As a means of honoring William Tyndale for his work of translation, Rogers had the letters WT printed in large letters after the book of Malachi in the Old Testament. Also in an attempt to conceal the identity of the translator, he used the pseudonym of Thomas Matthew. Most historians of that period believe the pseudonym of Thomas Matthew was in reality for William Tyndale. However, to acknowledge Tyndale as the translator would work against his Roger’s desire to have his Bible accepted in England. It is interesting to note that Rogers did include the initials IR following the dedication and introduction. Because the English letter “J” had not come into common use, the initial “I” was used. The initials IR are considered by most historians to stand for John Rogers. The Matthew’s Bible was printed in Antwerp and smuggled into England.
While Rogers was involved with the printing of the Matthew’s Bible, important changes were occurring in England. Henry VIII had broken with the Roman Church in 1534 and nominated himself as the Supreme Ruler of the Church of England. Thomas Cranmer was appointed to be the Archbishop of Canterbury after the death of William Warham and Thomas Cromwell assumed the role of Lord Chancellor. Both of these individuals favored the Reformation in England and were anxious for the Scriptures to circulate freely.
It has been reported that a copy of the Matthew’s Bible was secured by Cranmer and Cromwell and they were convinced that the opportunity was right to obtain permission for its circulation. They approached King Henry with the Matthew’s Bible and asked that he allow it to circulate to the people of England. Henry reportedly looked quickly through the Bible. He apparently overlooked the initials of William Tyndale that had been printed at the end of Malachi.
Handing the book back to Cranmer and Cromwell, he asked if there was heresy in it. Being assured by them there was none, he said roundly, then let it go forth to the people. Because the Bible was still considered illegal, it was necessary to print a strip of paper with the words, “Set forth with the King’s most gracious license” and attach it to the title page. Thus the Matthew’s Bible became the first English Bible to circulate officially in England after a period of nearly one hundred and thirty years.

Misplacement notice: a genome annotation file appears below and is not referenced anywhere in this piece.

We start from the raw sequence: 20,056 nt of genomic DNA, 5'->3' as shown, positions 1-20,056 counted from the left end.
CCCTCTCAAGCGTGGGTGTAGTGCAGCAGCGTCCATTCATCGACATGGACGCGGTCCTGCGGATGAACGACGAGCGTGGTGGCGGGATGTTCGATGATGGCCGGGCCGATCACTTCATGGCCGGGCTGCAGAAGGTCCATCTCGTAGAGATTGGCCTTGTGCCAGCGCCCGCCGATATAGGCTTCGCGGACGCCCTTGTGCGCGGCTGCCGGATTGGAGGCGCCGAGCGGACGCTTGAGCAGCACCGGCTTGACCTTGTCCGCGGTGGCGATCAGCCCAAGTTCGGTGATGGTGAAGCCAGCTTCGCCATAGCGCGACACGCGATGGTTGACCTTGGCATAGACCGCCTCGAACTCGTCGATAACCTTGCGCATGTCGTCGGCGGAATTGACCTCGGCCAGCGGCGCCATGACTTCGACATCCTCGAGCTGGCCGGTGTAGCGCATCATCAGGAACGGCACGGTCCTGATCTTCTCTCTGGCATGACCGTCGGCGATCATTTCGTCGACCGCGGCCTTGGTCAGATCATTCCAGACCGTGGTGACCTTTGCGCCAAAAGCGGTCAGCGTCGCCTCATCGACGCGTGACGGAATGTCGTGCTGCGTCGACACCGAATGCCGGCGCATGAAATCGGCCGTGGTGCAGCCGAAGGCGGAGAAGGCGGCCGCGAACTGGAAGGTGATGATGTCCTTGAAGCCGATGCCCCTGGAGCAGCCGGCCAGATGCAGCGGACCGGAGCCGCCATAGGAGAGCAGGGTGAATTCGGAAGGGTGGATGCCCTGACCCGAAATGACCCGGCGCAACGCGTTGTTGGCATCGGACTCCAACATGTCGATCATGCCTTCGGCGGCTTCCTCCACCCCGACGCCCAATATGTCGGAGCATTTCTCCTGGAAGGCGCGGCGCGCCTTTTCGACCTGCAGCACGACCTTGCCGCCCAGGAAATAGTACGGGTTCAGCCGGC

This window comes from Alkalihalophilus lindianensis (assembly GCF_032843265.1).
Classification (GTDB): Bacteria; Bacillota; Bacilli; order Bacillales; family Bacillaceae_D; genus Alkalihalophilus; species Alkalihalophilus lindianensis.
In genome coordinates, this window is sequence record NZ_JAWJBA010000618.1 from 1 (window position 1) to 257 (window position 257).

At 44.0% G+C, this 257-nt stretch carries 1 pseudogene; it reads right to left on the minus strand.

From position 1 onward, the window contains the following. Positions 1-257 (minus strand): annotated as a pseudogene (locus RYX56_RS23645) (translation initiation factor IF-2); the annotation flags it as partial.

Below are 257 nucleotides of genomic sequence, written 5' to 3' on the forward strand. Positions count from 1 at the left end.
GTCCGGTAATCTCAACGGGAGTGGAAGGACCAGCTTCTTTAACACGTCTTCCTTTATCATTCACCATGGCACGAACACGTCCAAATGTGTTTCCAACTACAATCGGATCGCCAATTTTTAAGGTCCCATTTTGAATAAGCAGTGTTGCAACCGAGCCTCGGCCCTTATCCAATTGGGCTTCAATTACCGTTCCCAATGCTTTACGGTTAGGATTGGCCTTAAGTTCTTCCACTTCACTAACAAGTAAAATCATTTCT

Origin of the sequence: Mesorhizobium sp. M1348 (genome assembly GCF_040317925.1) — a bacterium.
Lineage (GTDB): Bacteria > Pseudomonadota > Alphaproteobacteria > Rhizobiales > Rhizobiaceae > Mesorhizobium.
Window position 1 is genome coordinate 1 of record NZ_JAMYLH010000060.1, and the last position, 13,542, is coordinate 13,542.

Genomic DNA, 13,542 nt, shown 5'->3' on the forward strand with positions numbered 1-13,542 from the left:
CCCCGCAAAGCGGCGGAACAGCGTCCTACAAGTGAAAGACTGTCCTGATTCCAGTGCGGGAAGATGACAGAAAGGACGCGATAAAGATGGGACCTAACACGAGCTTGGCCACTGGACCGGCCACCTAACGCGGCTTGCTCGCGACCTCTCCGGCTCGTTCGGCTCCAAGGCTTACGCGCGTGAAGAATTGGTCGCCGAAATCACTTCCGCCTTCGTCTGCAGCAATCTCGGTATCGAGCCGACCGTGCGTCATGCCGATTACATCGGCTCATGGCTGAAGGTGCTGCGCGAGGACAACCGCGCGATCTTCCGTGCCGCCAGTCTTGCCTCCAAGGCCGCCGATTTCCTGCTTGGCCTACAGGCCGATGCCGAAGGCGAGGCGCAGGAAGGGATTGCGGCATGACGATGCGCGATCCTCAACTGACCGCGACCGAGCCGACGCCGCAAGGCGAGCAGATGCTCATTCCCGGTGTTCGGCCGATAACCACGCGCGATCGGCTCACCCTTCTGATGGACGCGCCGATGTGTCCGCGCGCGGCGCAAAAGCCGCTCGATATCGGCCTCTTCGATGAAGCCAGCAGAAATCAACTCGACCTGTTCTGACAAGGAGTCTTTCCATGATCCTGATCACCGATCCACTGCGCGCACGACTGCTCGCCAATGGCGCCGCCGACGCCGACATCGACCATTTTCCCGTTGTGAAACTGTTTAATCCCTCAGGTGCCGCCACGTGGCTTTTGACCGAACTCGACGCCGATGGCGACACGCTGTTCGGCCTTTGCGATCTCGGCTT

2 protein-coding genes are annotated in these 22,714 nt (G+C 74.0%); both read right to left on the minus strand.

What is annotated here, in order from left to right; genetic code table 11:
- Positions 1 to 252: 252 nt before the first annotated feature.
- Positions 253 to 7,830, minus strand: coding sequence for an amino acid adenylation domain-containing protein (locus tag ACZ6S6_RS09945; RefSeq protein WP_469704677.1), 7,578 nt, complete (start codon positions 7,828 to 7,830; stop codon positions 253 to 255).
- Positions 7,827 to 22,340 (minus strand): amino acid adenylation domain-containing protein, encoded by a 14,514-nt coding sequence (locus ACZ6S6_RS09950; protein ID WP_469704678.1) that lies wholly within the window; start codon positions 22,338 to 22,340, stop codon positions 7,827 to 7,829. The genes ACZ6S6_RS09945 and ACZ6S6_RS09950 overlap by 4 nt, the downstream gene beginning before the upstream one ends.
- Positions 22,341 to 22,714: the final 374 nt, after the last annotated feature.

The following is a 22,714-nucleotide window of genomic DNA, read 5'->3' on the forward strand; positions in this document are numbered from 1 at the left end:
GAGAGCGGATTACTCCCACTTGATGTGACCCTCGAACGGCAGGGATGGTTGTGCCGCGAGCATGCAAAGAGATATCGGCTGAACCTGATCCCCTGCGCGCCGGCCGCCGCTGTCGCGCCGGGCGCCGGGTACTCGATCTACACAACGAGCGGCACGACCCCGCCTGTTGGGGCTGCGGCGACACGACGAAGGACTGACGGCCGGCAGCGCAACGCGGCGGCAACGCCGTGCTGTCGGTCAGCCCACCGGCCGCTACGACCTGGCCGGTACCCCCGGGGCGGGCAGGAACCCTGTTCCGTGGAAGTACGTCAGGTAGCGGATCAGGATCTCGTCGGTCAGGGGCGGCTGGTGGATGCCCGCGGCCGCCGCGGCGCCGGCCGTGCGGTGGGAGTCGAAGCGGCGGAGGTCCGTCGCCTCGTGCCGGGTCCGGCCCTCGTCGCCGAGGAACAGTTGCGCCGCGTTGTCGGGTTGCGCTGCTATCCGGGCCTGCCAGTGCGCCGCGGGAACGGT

The Van Kampen Collection copy of the Matthew’s Bible contains the strip of paper that was affixed to the title page. However, it has another distinguishing feature. Many of the pages of this Bible have dark stains on them. Various reasons for the stains have been suggested. Some believe that the stains are from the blood of its owner when he or she was put to death for the crime of owning it. Indeed, there is a notation in an early hand with the words that the book was probably owned by one of the early martyrs. That cannot be proven beyond the shadow of a doubt.
It is true to say that the exact source of the stains will never be determined definitively. But we are certain that many people were willing to die for their belief in the Word of God.
Regardless of speculation, the Matthew’s Bible has the honor of being the first English translation to circulate freely from the time of John Wyclif. The Matthew’s Bible is also a monument to the honor of William Tyndale, the primary translator who was willing to give his life that the people of England could have the Word of God in a language they were able to understand. How thankful we should be that we have the Word of God! How thankful we should be that people such as William Tyndale, Miles Coverdale, and John Rogers lived and labored so that we could enjoy the fruits of their works. May the story of the Matthew’s Bible encourage us to read the Word of God with diligence to understand God’s purpose and will for us!